“Abitation”, Gallery Trianon, Lethbridge, Alberta, 2008.
A collaboration with Ian Carr-Harris in which each artist reflected independently on Champlain’s 1608 fur-trading fort (l’habitation) at Québec.
While driving back to Montreal from Magog, we stopped and visited a small antique junk shop. There amongst a pile of old discarded books I found a pamphlet, Historical Souvenir and Book of the Pageants in the Ancient Capital of Canada from1908. In these pages I discovered Samuel de Champlain’s drawing of his Abitation, intended as a fur-trading fort, which he founded in 1608. This fort represented the first enduring European building in Canada, and is considered the founding date of New France, and consequently of Canada. When I saw his drawing, I was immediately fascinated by the perspectival qualities of the image, a strange fusion of cartography and projective representation. My model of Champlain’s fort was made with the assistance of Pierre Paulin, a young French artist who was completing his studies at the Ecole de beaux arts de Lyon with me through a practicum in Canada.
Soon after this, Ian found an early copy of C.W. Jeffries’ drawing of the same fort in a text-book for Ontario school children published in 1928 but used for generations of school children. His drawing is the extrapolation from Champlain’s drawing of 1608 but rendered with what we understand today as conventional perspectival. Ian Carr-Harris remembered not only studying this picture in public school but also making a cardboard model of it for class. This initiated a comparative possibility. Given a subsequent invitation to me to mount an exhibition at the Trianon Gallery in Lethbridge Alberta, I invited Ian Carr-Harris to join me in this comparative project. I would make the model based on Champlain’s drawing while he would work with the C.W. Jeffries’ version of the fort.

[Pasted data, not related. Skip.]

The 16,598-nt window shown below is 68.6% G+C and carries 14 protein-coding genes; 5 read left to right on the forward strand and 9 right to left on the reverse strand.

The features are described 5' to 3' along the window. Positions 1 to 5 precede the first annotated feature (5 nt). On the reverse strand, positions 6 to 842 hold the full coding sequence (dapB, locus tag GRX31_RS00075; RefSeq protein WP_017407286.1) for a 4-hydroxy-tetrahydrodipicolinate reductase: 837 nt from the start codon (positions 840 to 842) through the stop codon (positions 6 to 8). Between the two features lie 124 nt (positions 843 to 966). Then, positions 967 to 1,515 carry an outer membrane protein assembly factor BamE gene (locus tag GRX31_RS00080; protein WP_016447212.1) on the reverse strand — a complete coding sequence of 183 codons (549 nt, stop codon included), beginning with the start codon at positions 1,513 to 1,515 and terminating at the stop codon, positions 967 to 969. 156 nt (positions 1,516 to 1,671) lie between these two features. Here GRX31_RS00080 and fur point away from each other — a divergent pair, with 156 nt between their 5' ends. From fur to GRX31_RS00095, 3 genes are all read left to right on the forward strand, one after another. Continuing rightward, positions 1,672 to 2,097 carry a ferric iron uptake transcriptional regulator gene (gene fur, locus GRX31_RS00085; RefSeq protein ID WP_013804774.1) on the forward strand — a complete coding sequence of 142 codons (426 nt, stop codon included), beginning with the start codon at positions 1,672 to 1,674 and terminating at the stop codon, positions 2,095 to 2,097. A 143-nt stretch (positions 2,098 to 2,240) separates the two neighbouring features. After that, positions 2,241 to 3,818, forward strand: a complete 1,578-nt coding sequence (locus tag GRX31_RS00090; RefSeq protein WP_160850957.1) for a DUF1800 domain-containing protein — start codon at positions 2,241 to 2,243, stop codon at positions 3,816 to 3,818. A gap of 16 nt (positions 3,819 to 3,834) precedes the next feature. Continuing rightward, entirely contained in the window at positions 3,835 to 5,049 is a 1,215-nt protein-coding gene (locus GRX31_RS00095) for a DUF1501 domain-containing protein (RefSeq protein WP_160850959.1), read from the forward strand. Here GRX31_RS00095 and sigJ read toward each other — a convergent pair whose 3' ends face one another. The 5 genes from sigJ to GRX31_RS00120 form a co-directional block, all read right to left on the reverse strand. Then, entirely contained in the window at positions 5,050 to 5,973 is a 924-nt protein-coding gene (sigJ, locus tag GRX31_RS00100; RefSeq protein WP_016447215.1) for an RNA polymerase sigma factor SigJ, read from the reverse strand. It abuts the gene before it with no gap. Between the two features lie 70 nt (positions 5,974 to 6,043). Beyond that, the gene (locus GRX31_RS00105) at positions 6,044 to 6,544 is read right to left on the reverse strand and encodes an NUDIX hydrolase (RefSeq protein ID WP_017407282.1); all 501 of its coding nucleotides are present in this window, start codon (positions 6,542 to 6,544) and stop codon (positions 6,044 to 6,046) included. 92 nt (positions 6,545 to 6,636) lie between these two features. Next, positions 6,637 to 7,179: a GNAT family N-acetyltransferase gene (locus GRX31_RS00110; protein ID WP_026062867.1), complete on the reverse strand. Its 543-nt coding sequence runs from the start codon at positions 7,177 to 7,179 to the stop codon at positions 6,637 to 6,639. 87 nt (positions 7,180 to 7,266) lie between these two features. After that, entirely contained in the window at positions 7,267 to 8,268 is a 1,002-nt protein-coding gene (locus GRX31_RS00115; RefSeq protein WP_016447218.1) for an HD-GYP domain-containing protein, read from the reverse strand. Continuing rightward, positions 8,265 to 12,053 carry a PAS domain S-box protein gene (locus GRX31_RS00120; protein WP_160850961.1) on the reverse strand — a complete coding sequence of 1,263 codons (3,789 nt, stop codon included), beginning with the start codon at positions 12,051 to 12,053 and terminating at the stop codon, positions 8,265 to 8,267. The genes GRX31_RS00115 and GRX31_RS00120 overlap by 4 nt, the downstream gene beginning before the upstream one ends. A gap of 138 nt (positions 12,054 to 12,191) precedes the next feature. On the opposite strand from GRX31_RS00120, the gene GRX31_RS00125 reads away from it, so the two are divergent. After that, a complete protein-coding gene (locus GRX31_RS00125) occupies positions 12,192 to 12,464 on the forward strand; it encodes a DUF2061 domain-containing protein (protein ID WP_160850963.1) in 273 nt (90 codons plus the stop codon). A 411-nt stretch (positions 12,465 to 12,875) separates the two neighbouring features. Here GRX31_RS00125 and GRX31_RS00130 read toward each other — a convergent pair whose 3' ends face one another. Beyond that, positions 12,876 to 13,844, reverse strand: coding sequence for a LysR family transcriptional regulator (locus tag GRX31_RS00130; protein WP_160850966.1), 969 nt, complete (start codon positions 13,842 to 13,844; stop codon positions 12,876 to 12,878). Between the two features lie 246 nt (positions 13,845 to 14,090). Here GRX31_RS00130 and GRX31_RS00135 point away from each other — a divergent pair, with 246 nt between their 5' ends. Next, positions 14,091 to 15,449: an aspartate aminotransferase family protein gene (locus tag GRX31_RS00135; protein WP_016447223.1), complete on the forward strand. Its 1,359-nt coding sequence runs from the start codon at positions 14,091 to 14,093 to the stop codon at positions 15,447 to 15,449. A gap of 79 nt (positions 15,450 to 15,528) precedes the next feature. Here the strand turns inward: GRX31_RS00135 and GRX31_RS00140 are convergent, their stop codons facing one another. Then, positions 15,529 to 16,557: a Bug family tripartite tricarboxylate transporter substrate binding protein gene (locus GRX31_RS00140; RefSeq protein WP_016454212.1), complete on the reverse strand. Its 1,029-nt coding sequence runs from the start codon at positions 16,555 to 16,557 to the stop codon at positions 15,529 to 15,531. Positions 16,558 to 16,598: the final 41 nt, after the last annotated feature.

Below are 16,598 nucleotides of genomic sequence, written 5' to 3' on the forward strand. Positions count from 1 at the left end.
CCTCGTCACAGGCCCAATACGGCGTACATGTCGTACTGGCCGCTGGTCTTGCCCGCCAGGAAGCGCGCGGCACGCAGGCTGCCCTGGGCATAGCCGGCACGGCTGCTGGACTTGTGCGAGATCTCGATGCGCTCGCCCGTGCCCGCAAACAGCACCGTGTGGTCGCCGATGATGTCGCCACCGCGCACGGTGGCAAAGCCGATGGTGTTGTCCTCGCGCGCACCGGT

ABITATION 1608 (2008)
The ABITATION project is an exploration of three-dimensional form in two images of the Abitation fort: Champlain’s drawing of 1608 (Yvonne Lammerich) and C.W. Jeffries’ text-book illustration of 1928 (Ian Carr-Harris). Described here is my contribution to the project.
ABITATION 1608 (the model) (2008)
Champlain’s drawing reflects the paradox of all drawings based on objects in three-dimensional space – the loss of those parts beyond the line of the viewer’s sight. Champlain had studied drawing and also worked as a cartographer. What I found so engaging in his drawing was the merging of cartographic plan with renaissance perspective. The properties of line in space, or how the viewing subject experiences this spatial hybrid, was my point of interest.
ABITATION 1608 (the Plan) (2008)
Based on the model’s footprint, the plan circulates back to extrapolate Champlain’s original cartographic drawing as an imaginary construction, reinterpreting the architecture of the fort as a set of abstract lines and shapes bearing only an imaginary relationship to whatever the fort’s original plan might have been.
Yvonne Lammerich has shown nationally and internationally since 1973. Her work is included in museums as well as corporate and private collections.